Saturday, August 13, 2011

Anatomy of a scene: Boogie Nights

The animal strains of “Spill the Wine” have just started as the chauffer in suit and tie walks towards the pool. Maybe it’s because he’s fully clothed but the camera has no use for him and is diverted to the black man in the red Roy Rogers shirt arguing with his girlfriend about whether the cowboy look is coming back. He gets up in disgust but we only follow him as far as the next table where a Hispanic man is trying to get word through to Jack via a lady so pale it feels like a medium-size slice of irony to put her in such strong sunlight. From there it’s on to a Joni Mitchell look-alike drawn to a table with an insultingly healthy man who’s doing lines. He has powder to spare but the camera is distracted yet again, this time by something sylph-like walking through like no one’s watching, taking a drag, disdainfully throwing the rest away. Seven small steps and she’s swimming away and surely now you’d expect that pesky camera to quit its stalking. But the water’s so tempting it dives in right after her. Eric Burdon’s voice gains in echo as her legs thrash decisively, propelling her away from us. Abandoned, possibly a little disappointed, the camera bobs like a cork on the surface as a man in orange trunks does a jack knife, the bubbles rushing up like a toast to a summer day so intoxicating it could scarcely be real.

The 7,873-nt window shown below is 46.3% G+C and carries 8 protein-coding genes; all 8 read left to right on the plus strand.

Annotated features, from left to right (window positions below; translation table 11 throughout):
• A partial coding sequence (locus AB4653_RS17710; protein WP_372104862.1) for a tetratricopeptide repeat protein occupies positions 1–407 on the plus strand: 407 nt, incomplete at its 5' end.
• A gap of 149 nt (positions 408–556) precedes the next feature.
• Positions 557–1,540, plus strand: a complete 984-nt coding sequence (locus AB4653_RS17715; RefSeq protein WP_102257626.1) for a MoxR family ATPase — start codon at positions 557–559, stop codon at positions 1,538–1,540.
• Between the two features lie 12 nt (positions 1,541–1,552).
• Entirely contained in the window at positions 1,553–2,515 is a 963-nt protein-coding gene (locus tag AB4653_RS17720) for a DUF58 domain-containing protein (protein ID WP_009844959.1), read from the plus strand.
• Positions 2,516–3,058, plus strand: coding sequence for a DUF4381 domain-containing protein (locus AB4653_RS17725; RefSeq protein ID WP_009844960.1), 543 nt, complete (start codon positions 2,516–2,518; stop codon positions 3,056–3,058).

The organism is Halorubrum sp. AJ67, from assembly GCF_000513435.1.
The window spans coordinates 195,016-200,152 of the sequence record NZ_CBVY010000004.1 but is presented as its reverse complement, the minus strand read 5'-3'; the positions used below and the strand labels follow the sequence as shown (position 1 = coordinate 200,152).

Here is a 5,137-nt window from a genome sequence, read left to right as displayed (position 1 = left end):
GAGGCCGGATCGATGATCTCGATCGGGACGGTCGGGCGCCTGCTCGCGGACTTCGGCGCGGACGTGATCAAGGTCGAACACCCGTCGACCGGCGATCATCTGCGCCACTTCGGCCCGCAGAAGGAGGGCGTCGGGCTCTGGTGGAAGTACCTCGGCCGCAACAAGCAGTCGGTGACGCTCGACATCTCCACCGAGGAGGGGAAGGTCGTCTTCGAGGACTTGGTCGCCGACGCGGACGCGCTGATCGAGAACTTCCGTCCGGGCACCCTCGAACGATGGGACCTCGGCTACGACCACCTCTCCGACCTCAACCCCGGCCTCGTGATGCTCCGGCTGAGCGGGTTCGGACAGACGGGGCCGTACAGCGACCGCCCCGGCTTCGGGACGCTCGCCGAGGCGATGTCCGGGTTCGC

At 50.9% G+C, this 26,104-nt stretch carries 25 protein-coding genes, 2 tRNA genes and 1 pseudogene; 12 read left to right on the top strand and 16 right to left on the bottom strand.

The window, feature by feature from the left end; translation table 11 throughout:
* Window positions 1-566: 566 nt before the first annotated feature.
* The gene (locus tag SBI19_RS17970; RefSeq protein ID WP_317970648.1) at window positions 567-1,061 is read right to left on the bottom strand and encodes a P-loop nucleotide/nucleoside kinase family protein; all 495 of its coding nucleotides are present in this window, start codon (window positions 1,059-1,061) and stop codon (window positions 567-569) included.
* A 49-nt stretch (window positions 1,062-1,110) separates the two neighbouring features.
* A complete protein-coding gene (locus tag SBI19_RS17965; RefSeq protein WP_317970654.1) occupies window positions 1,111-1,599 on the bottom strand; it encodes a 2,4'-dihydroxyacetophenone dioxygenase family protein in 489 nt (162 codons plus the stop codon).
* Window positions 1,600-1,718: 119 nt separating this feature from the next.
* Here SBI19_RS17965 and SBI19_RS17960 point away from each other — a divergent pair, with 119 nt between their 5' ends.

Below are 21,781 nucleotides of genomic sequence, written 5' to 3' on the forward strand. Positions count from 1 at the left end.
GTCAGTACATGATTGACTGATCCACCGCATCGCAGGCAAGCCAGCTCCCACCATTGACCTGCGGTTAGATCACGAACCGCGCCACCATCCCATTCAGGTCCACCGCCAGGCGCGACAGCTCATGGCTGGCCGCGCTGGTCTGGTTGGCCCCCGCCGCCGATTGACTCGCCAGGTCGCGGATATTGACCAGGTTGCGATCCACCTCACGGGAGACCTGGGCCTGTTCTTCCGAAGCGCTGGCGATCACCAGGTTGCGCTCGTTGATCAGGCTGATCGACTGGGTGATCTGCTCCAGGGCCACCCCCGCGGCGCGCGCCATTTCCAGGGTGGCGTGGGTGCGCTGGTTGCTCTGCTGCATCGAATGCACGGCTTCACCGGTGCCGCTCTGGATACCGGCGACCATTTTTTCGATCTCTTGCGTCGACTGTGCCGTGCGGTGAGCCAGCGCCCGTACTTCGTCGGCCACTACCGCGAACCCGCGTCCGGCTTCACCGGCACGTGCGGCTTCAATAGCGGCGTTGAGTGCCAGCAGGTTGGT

This one-take scene is from Paul Thomas Anderson’s masterful Boogie Nights. As the director acknowledges in his DVD commentary, it’s a very close replica of a similar poolside scene from the 1965 Soviet-Cuban production I Am Cuba. While the debt to the original is undeniable, there is one key difference – the mood. In I Am Cuba, the sunshine is deceptive. You may be watching people get high but you’re not encouraged to feel high yourself. In Boogie Nights everything is dappled and smooth, and you’re being asked to either glide by or jump in. It’s like you could pause this scene at any point and years later still be able to recall what that particular day was all about just from looking at that one isolated moment.

Watch: The Boogie Nights scene and the I Am Cuba one.


chito said...


Mike said...

Great analysis as always